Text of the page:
Nearly one million dollars in fraud

legal law case justice crime

A pharmacist has admitted he re-labelled generic drugs as name brand medications and then sold them as if they were the more expensive drugs

A US pharmacist has pleaded guilty in federal court to charges of obtaining controlled substances by fraud, misbranding of drugs and healthcare fraud conspiracy.

The 46-year-old pharmacist from Pittsburgh, Pennsylvania owned four pharmacies in the state.

From November 2018 to February 2019, he admitted he “knowingly, intentionally and unlawfully” obtained oxycodone and hydrocodone by misrepresentations, fraud and deception.

The pharmacist admitted he did not place the controlled substances into the inventories of the four pharmacies and did not maintain records to show the controlled substances were dispensed.

In addition, he re-labelled generic drugs as name brand medications and then sold them as if they were the more expensive drugs.

The pharmacist admitted filling prescriptions with generic drugs, but billing US healthcare insurance programs for the more expensive name brand drugs.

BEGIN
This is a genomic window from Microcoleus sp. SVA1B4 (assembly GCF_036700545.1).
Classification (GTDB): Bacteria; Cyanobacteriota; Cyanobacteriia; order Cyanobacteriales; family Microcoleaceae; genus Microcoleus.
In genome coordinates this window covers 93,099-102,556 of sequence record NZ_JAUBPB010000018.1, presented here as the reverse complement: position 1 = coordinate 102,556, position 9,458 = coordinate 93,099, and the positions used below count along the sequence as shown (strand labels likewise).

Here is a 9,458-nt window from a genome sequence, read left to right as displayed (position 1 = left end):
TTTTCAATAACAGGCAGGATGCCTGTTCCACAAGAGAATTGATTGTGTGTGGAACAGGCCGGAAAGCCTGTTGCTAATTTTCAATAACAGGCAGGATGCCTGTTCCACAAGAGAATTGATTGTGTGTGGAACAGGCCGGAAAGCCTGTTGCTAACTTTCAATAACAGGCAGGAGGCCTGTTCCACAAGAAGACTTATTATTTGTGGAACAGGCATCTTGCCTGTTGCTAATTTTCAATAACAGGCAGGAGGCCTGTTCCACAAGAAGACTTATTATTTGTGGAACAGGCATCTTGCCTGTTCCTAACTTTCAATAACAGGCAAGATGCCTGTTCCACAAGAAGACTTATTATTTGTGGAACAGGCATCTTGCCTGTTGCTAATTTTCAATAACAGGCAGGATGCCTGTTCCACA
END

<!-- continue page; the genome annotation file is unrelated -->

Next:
This constituted healthcare fraud and caused a loss to Medicare and Medicaid of approximately US$680,000 (AU$939,179), according to the Department of Justice US Attorney’s Office.

“[The pharmacist] ordered opioids without adding them to inventory, mis-labelled generic drugs as name-brand medications, and billed Medicare and Medicaid for name-brand drugs when he provided generics, all in violation of federal law,” said Acting US Attorney Kaufman.

“We will continue to pursue medical professionals who engage in fraud schemes to enrich themselves at the expense of their patients.”

Consumers rely on healthcare professionals to follow government requirements pertaining to prescription medications, said Special Agent in Charge Mark S. McCormack, FDA Office of Criminal Investigations Metro Washington Field Office.

“We will continue to investigate and bring to justice those who threaten the safety of the nation’s drug supply and, ultimately, the patients who take those drugs,” he said.

The pharmacist will be sentenced in February. He faces up prison time of up to 17 years and fines totalling up to $750,000.

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